As South Africans prepare themselves for finance minister Malusi Gigaba’s budget speech on 21 February, several analysts have made it clear that a number of new taxes and increases are likely to be on the cards.
However, despite their being a clear shortfall in this year’s budget increasing taxes may not be the best way to go, according to Jasson Urbach, a director at the Free Market Foundation (FMF), who says that government should be looking for ways to reduce the total tax required.
“Faced with falling revenues, mounting debt and a dismal economic outlook, to supposedly soften the looming fiscal catastrophe government may well be tempted to raise taxes, particularly on South Africa’s wealthiest citizens.
“However, the key focus should be on reducing expenditure and an already over bloated state and raising taxes should be avoided at all costs,” he said.
“Most tax reform discussions and debates lead with the premise that any new tax system must raise roughly as much or more revenue as the one it is to replace.”
“But as Winston Churchill famously quipped, ‘I contend that for a nation to try to tax itself into prosperity is like a man standing in a bucket and trying to lift himself up by the handle’.
“Unfortunately for South Africans, government spending has more than doubled in relative terms from less than 10% of GDP in 1960 to over 20% at the end of 2016,” he said.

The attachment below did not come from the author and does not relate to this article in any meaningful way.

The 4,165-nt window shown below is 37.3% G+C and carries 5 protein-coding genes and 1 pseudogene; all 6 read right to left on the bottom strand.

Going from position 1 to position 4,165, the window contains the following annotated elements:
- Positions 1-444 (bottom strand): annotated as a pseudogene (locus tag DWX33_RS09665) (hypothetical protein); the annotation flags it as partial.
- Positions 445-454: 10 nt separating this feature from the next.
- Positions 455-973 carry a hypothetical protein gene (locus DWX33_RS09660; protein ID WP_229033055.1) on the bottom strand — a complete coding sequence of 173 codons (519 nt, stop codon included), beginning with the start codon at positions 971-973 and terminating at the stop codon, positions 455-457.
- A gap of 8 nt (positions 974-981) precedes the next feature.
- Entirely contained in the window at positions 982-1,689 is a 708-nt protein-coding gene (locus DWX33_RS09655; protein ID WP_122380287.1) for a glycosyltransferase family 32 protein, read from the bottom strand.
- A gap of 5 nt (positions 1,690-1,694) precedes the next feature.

Urbach added that for South Africa to have a better chance of raising the amount of funding required, government should be looking for ways to reduce the total tax required, and give urgent attention to reducing the expenditure side of its budget.
“The best way to ‘stimulate’ growth is to allow people to work, save and invest,” he said.
Changing the tax system
Urbach cited Nobel Prize winning economist, Milton Friedman, and his proposal of a flat tax system as a possible means of encouraging South Africans to work, save and invest.
“(Friedman) acknowledged that individuals respond to incentives and take steps to further their interests and argued that highly progressive taxes induce taxpayers to find and exploit tax loopholes to reduce their tax payments by hiding or converting income into other forms, either legally or illegally,” said Urbach.
A proportional or flat tax, as opposed to a progressive tax system, is one in which the ratio of tax to taxable income is the same at all levels of income. It replaces the various tax bands that feature in a progressive tax regime with a single rate.
A true flat tax makes no provision for exemptions and provides no special dispensation for low-income earners.
However, for both compassionate and practical reasons there is no merit whatsoever in taxing the poor, said Urbach
“The compassionate reasons are obvious while the practical reason is that below a certain level of income, the costs of collecting taxes from the poor will exceed the amount collected. Low-income earners should therefore be exempt from paying tax on personal income,” he said.
“Consider for example, if the exempted income is R75,000 per year and the tax rate 15%.
“A person earning R75,000 would not pay tax, whereas a person earning R100,000 will pay R3,750 (effectively 3.75%). A person earning R5 million per annum would pay R738,750 (effectively 14.78%) in tax.
“A low flat tax would be fair, broaden the tax base, improve incentives to invest, make tax evasion more difficult and less lucrative, increase economic growth, raise local investment by encouraging capital formation, and create new jobs by increasing real wages and improving incentives to work.
“It would also encourage taxpayers to be more honest and attract foreign investment,” he said.